POSITIVE NEWS - What went right this week: Spain mulls four-day week, plus more positive news
Spain flirted with a shorter working week, an Amazonian psychedelic was mooted as a treatment for depression and a microwave boiler promised to decarbonise UK homes, plus the week’s other positive news
Spain agreed to trial a four-day working week
Advocates of a shorter working week have long argued that it would bring many benefits to society, including boosting productivity, improving equality and reducing emissions. This week, Spain became the first European country to be swayed by the idea, agreeing to trial a 32-hour week with firms that are interested in the experiment.
Details of the trial are still being fleshed out, including how many companies will be involved and how long the trial will last. However, the Spanish government is reportedly considering covering the costs incurred by participating firms (if there are any costs) as they switch to a shorter working week. Employee pay will be unaffected.
“With the four-day work week, we’re launching into the real debate of our times,” said Iñigo Errejón of the leftwing Más País party, which proposed the idea. “It’s an idea whose time has come.”
Deb Haaland became the first Indigenous US cabinet secretary
History was made in Washington, US, this week with Deb Haaland being confirmed as the country’s first ever Indigenous cabinet secretary.
The 60-year-old from New Mexico will oversee the country’s land, seas and natural resources, and be responsible for tribal affairs.
The US Senate confirmed the Democrat to the post by a vote of 51-40. Haaland secured the support of Republican senators, including Lisa Murkowski, Lindsey Graham, Dan Sullivan and Susan Collins.
An Amazonian psychedelic was mooted as a cure for depression
A psychedelic used in shamanic rituals is to be trialled as a treatment for depression. Participants in the UK-based trial will be given DMT, the active ingredient in ayahuasca: a traditional Amazonian plant medicine that is used to bring spiritual enlightenment. Participants will also receive talking therapy.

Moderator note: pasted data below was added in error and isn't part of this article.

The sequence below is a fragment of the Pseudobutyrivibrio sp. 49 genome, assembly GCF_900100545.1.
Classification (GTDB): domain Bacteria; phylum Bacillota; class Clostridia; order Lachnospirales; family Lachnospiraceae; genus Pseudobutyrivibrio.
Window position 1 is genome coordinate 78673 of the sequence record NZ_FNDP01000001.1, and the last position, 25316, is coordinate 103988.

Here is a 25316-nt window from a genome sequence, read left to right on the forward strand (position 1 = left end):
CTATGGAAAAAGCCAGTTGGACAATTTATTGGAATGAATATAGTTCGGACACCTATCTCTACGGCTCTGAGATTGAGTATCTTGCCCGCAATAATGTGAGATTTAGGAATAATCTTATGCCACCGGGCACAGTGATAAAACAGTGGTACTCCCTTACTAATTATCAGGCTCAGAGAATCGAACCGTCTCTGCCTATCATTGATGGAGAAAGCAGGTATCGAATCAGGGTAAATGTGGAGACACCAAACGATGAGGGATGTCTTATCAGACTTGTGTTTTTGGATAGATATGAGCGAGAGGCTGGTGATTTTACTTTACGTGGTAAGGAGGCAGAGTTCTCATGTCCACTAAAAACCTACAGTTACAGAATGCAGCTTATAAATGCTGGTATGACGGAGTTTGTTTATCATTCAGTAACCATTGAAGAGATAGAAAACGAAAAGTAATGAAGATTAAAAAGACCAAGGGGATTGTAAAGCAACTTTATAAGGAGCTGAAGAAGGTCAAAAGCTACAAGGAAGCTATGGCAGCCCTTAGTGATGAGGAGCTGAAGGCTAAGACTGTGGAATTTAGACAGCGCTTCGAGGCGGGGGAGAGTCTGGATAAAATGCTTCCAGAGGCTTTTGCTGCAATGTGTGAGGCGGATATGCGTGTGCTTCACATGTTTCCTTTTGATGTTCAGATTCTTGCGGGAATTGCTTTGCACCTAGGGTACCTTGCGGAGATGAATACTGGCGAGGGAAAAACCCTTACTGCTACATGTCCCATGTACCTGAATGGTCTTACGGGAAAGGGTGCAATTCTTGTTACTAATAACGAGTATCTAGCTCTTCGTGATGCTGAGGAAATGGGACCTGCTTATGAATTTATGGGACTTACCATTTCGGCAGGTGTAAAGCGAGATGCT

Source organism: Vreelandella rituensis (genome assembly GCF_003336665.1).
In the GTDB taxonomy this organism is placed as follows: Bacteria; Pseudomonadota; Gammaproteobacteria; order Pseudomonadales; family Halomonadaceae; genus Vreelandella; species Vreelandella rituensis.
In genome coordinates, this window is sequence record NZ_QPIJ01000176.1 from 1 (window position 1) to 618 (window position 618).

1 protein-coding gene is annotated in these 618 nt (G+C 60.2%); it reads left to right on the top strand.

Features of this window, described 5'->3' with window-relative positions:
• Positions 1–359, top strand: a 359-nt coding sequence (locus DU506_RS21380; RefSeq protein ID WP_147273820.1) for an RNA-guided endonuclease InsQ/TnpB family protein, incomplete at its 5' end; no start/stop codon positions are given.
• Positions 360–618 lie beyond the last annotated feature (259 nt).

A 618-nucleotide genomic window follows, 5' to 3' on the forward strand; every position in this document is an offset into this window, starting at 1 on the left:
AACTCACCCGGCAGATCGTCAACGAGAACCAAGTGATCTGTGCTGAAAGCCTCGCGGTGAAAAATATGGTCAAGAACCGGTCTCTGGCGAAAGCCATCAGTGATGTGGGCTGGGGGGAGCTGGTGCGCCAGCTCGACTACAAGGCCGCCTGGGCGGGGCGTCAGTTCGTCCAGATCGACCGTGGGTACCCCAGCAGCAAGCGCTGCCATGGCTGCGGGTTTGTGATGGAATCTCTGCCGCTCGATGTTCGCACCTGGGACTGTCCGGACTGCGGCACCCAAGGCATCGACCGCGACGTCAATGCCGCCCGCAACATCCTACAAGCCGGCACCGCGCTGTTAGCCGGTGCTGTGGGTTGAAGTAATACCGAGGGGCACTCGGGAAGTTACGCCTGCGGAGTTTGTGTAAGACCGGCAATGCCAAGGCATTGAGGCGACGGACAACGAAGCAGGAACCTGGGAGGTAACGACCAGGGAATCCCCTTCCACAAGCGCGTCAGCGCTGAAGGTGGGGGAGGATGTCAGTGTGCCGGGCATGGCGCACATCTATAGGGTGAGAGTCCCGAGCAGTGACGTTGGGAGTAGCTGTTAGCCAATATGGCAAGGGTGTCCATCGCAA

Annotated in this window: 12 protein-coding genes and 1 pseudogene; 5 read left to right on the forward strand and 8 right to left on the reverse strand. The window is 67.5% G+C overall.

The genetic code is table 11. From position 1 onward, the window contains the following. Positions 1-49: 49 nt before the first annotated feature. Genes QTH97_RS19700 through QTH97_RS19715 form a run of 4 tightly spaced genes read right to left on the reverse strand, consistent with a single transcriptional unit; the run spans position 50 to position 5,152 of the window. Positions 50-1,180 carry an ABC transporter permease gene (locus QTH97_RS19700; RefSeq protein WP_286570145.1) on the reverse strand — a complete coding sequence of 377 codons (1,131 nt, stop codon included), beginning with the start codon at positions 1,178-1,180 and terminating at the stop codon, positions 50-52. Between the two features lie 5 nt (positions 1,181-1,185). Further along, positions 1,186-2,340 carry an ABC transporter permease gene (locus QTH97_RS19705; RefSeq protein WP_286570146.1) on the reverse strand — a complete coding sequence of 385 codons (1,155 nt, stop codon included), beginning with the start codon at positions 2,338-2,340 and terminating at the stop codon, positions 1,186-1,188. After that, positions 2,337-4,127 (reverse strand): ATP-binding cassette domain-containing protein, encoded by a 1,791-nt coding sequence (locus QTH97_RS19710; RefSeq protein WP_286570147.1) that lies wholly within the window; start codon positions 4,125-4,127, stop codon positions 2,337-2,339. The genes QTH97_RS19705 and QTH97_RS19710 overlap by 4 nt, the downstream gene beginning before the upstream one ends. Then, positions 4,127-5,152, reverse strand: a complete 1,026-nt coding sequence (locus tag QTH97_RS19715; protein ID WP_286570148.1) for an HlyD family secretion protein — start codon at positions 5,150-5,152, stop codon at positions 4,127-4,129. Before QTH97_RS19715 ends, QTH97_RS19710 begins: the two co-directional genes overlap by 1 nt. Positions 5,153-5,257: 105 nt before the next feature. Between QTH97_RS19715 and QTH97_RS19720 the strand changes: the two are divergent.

Small Pharma, the company running the trial, believes that DMT (also known as the ‘spirit molecule’) could offer a cure for the millions of people who don’t respond to existing treatments for depression.
As previously reported by Positive News, a growing body of evidence suggests that psychedelic drugs – when accompanied by talking therapy – are safe and effective at treating mental health conditions, including addiction, anxiety and post-traumatic stress disorder.
Plans for zero-emission home boilers were unveiled
The race to decarbonise the UK’s heating network hotted up this week as the makers of the world’s first microwave boiler announced a timeline for UK trials. Heat Wayv, the company behind the innovation, said it expected to pilot the systems in UK homes in 2022, with the first sales targeted for 2024.
The design spec of the boiler remains confidential, but Heat Wayv says the system will provide a straightforward, zero-emissions replacement for traditional gas boilers at the same cost. Experts contacted by the Guardian said Heat Wayv’s claims were credible.
With heating accounting for an estimated 14 per cent of the UK’s emissions, there is an urgent imperative to decarbonise the network. The UK government has committed to phasing out gas boilers from 2025.